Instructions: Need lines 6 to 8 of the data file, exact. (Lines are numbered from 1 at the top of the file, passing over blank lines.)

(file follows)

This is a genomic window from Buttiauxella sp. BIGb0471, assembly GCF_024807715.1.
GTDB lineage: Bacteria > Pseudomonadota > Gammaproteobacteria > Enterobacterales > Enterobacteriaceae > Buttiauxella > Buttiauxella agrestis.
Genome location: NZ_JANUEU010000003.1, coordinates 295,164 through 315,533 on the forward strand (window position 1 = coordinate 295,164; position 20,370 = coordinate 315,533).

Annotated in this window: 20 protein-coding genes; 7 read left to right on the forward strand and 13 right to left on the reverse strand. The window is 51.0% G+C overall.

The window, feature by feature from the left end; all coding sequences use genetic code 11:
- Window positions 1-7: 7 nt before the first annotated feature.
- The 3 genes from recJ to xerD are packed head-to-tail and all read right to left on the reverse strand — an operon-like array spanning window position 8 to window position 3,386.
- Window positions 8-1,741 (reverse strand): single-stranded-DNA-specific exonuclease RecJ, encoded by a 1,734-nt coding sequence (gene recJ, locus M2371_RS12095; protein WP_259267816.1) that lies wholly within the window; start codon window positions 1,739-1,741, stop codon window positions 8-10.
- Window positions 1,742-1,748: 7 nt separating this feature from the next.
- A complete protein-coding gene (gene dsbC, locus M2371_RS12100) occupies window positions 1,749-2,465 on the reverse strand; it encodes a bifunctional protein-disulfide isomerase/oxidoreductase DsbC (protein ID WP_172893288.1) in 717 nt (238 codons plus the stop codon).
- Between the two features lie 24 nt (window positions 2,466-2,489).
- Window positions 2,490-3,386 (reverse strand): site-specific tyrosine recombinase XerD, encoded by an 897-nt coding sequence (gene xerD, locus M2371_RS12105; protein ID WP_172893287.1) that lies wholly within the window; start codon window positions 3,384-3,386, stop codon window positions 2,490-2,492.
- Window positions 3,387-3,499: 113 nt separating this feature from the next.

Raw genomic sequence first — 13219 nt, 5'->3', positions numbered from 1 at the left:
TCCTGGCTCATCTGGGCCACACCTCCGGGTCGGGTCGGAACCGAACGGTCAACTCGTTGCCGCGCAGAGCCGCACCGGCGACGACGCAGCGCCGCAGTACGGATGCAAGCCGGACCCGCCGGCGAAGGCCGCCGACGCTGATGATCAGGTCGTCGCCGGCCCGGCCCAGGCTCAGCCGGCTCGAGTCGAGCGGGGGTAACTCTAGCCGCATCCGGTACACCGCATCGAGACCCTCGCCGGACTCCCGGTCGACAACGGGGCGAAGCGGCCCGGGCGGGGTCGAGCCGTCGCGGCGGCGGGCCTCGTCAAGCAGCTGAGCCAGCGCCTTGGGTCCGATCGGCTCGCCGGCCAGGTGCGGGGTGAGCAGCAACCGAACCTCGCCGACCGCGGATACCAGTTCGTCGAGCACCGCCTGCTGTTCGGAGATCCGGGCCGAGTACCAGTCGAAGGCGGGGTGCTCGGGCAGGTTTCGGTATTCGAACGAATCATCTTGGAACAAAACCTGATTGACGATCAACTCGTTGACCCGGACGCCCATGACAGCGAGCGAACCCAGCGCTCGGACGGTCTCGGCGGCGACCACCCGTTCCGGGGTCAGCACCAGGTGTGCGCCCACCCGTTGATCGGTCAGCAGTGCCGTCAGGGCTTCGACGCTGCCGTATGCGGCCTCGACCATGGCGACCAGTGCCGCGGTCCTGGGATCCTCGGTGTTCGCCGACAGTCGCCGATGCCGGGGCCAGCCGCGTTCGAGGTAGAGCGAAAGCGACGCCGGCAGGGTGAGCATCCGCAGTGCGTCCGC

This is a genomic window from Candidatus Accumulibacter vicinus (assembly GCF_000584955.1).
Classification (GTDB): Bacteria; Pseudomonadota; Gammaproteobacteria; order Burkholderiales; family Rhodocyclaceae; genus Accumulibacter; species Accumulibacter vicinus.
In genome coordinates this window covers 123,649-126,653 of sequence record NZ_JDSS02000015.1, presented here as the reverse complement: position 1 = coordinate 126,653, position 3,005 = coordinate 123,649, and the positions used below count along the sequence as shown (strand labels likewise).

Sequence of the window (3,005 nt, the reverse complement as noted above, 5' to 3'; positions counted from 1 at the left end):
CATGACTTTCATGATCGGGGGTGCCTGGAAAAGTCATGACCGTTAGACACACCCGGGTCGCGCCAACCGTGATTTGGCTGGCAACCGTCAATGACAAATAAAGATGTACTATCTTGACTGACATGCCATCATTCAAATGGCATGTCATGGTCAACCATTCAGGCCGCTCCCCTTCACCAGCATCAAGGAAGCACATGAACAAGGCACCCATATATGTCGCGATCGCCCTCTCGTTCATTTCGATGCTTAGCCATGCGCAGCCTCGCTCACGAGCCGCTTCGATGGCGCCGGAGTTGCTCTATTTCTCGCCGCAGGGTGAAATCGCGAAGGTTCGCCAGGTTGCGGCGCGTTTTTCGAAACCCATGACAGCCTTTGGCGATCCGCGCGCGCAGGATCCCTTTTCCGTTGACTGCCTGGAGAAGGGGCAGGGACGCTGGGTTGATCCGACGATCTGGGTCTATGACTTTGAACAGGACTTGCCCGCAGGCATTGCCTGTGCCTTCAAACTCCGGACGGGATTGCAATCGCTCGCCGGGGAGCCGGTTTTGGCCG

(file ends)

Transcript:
- Window positions 1-7: 7 nt before the first annotated feature.
- The 3 genes from recJ to xerD are packed head-to-tail and all read right to left on the reverse strand — an operon-like array spanning window position 8 to window position 3,386.
- Window positions 8-1,741 (reverse strand): single-stranded-DNA-specific exonuclease RecJ, encoded by a 1,734-nt coding sequence (gene recJ, locus M2371_RS12095; protein WP_259267816.1) that lies wholly within the window; start codon window positions 1,739-1,741, stop codon window positions 8-10.